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A Report from the Florida Democratic State Convention

December 8, 2003

by Ron Gunzburger
Publisher, Politics1.com

There were seven Democratic Presidential candidates, three thousand delegates, one thousand additional guests, one thousand Dean supporters bused in to pack the hall, and dozens of journalists at the Florida Democratic Party (FDP) State Democratic Convention. The only problem: there wasn't anything newsworthy going on. That's right. Nada. Nothing. Zippo. Zilch. It looked important, but it was all for show.

When the FDP leaders voted last month -- under heavy pressure from the DNC and some of the national campaigns -- to cancel the Presidential straw ballot, they killed the only thing that would have been real news. Thus, it was appropriate that the Florida Dems officially christened the convention as La Fiesta -- the celebration -- because that was all this weekend was about.

Just because it was a "news-free" event didn't mean we couldn't come up with anything fun to write about. We've got Dean, Gephardt, Lieberman, Clark, Kucinich, Kerry, one of guys from *NSYNC, Ralph Reed (yes, that Ralph Reed), lots of alcohol, lousy food, some aging hippies, joyous liberals, dismayed centrists, a skater named Storm, a bunch of photos, and more.


The setting for La Fiesta was FDP: La FiestaDisney's Coronado Springs Resort, located a short drive from the famous theme parks. The "resort" was actually sprawling cluster of low-rise hotel buildings with Spanish names like "Casitas 4." Casitas, presumably, is the Spanish word meaning a brightly-painted concrete building filled with tiny, drab rooms.


"I'm from NBC News. Do you have our press passes," asked the man.

"Which of your reporters will be covering our convention," replies the friendly woman working at the table.

"No one. We'll just be sending the feed back and they'll decide what to do with it."


That's what happens when you cancel the straw poll.


Delegates wondered up and down the seemingly endless hallways of the huge convention center. The Dean folks had a room inside operating as a temporary office -- generating a large buzz of activity as folks constantly wandered in to collect their t-shirts, posters, and signs. Outside the Dean room, a few Kerry supporters with signs took turns walking sullenly past the Dean room every few minutes.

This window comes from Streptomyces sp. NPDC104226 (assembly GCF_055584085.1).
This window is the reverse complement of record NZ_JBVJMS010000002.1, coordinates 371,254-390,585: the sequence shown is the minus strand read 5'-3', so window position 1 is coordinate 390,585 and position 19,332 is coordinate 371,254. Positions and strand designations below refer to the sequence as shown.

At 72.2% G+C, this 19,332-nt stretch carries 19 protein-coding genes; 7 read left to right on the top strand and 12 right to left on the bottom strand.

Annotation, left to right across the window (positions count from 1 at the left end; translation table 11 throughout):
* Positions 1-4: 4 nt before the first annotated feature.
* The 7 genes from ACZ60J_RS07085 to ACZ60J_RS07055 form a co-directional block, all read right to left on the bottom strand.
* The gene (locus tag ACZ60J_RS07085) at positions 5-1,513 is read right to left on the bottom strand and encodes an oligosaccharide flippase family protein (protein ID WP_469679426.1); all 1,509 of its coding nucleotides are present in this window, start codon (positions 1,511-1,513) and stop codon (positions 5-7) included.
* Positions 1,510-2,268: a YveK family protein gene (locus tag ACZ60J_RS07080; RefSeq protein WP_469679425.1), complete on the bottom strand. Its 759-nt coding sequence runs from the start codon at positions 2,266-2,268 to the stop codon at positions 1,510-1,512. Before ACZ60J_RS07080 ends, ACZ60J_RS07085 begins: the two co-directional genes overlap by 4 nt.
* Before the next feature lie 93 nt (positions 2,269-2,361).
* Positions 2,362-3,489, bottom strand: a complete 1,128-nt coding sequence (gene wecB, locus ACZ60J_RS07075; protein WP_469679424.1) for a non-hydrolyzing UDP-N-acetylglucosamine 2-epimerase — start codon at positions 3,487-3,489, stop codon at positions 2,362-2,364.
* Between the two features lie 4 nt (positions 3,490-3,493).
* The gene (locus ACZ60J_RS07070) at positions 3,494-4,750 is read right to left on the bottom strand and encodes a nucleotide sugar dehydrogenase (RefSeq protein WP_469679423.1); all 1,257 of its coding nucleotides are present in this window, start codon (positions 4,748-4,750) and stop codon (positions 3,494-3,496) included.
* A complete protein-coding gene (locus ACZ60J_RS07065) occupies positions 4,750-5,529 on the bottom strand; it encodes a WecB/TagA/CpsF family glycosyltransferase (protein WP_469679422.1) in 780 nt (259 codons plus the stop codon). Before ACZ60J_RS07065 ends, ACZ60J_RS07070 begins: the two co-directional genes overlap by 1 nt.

Broward delegatesAt the opposite end of the building, Kerry had a similar room open. The only difference: there was no visible activity. Nothing except for the few dejected Kerry sign-carriers who came and went from their long walks to the Dean room.

A Florida political gadfly and perennial candidate was continuing his year-long campaign to purportedly draft Hillary Clinton for President -- but it really seemed to be just an effort to sell campaign buttons and stickers. He stood near a heavily trafficked area -- wearing a tie-dyed shirt and a Hillary rubber mask that looked almost nothing like Hillary. The guy held a tattered, scribbled sign touting a fantasy ticket of Hillary and Wesley Clark. Most delegates ignored him.


A young guy in a sports coat walked around holding a Dennis Kucinich sign. His dark hair was streaked with dyed blond highlights and he sported a small "soul patch" beard under his lip. He was the first Kucinich volunteer I'd seen who appeared to be (a) fairly normal, and (b) professionally dressed. The others seemed to be leftovers from the recent anti-FTAA protests in Miami and/or all of the other anti-whatever protests that became the perpetual aging hippie road show -- in the place of the old Grateful Dead tours -- ever since Jerry Garcia died.

His convention delegate badge identified him as "Storm" -- which was exactly the kind of name you'd expect from a supporter of Kucinich's combo message of 1960s liberalism and mystical New Age themes. Then again, I also expected to run into other Kucinich backers with names like Windspirit, Skyye, etc.

Does the Kucinich campaign have a press schedule of events, like the others had distributed earlier?

"A press schedule? Well, we don't usually plan things," said Storm.

What do you mean?

"I like Kucinich a lot, but the whole campaign operation is pretty amateur. It's embarrassing. They're kind of making it up as they go along. I'll mention it later when we get together to discuss what we want to do tomorrow." As he speaks, an attractive young woman walks by and Storm's eyes briefly follow.

How did you get involved with Kucinich?

"I looked up all the candidates online and really liked what he had to say. You know, people keep coming up to me all day telling me they really like Kucinich's message, but that they aren't supporting him because they think he can't win the nomination."